La explosión de un carrobomba en frente del edificio Mónaco dio inicio a la guerra entre carteles de droga. Foto: El Mundo.

Aunque el Mónaco fue construido como un búnker, la estructura no colapsó por la explosión de los 200 kilos de dinamita. Foto: El Mundo.

Según Juan Pablo Escobar, el hijo de Pablo Escobar, al lugar donde se encontraban llegaron pedazos del chasis del carro bomba. Foto: El Mundo.

The hitmen were responsible for attacking politicians, police officers, judges, journalists, lawyers and civilians in the middle of the narcoterrorism war in the 1980s and 1990s.

Although the culture of hitmen became notorious in Colombia in 1984, its appearance dates back to 1948. At that time, when the followers of the Liberal and Conservative parties were in conflict, they were known as pájaros.

The Prisco Lopera brothers were the first hitmen to work for Pablo Escobar. From the Aranjuez neighborhood in the capital of Antioquia, they became the military apparatus of the Medellín Cartel. These criminals, known as Los Priscos, became visible on April 30, 1984, when they assassinated Minister of Justice Rodrigo Lara Bonilla.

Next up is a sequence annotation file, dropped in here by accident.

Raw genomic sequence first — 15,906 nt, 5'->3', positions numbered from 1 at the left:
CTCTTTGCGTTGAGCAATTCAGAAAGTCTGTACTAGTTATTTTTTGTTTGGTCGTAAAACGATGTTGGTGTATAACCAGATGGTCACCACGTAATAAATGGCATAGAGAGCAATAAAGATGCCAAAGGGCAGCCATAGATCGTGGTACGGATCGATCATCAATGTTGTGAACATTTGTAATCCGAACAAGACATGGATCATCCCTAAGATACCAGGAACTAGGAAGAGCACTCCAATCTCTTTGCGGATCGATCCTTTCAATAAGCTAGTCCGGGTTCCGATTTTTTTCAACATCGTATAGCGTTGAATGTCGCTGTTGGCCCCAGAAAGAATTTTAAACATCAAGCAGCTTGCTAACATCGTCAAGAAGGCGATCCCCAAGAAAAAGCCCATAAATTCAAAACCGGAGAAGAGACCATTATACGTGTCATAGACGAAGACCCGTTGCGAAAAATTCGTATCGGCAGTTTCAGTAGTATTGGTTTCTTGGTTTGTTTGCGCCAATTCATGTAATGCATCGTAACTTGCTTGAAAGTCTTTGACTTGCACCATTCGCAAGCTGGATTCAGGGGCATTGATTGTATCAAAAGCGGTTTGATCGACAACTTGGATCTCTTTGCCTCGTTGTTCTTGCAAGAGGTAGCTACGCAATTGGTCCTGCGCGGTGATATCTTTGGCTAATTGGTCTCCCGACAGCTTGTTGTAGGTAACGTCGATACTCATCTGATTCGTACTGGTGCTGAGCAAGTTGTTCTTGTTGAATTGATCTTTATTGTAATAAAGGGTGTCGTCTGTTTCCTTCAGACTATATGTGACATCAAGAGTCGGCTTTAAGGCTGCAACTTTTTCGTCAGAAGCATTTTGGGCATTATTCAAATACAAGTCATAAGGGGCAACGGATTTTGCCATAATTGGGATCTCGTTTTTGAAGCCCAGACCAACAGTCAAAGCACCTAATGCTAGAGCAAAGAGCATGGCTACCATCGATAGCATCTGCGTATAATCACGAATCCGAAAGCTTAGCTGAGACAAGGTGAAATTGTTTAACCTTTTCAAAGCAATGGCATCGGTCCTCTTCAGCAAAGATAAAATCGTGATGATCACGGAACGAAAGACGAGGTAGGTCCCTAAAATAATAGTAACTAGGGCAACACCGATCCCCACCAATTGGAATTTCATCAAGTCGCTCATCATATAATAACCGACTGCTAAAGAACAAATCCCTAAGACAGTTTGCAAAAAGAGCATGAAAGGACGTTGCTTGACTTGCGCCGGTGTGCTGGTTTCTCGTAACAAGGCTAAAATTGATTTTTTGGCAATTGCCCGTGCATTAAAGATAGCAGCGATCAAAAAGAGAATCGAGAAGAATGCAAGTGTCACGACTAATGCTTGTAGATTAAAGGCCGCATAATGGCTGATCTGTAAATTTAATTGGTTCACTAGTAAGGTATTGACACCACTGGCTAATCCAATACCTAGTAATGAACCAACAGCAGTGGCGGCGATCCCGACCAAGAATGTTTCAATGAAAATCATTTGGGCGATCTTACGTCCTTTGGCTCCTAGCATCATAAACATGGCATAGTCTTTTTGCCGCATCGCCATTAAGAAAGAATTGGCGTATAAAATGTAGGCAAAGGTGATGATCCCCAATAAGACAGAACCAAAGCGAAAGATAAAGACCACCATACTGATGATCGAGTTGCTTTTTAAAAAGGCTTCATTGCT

They were held responsible for the assassination of Judge Tulio Manuel Castro Gil; Magistrate Hernando Baquero Borda; the journalist Guillermo Cano, editor-in-chief of El Espectador; Inspector General of Colombia Carlos Mauro Hoyos; Governor of Antioquia Antonio Roldán Betancur; and Police Colonel Valdemar Franklin Quintero; as well as for the bombing of the Administrative Department of Security (DAS, for the Spanish original) in Bogotá; the kidnapping of the candidate to be Mayor of Bogotá, Andrés Pastrana; and the kidnapping of the journalists Diana Turbay, Azucena Liévano and Francisco Santos. They were also connected to multiple bomb attacks during the war between the drug cartels of Cali and Medellín, and against the Colombian state.

The Refinement of Violence

Los Priscos had an army of more than 300 men ready to execute any plan in exchange for money, which would allow them to achieve their personal aspirations. With the aim to commit increasingly more violent crimes, some of these hitmen, who also worked for Gonzalo Rodríguez Gacha, the Castaño brothers and the “emerald czar” Víctor Carranza, received training from Israeli and British mercenaries.

At the end of the eighties, other groups sprung up, including Los Quesitos and Los Magníficos. These evolved to become gangs such as La Terraza or La Oficina, which remained active after the drug lord’s death.

Despite the time that has passed since the groups of hitmen arose, this structure is still alive, which created a culture of easy money and continues to take dozens of lives today, as well as reinforcing a stigma that particularly affects young people from poor neighborhoods.


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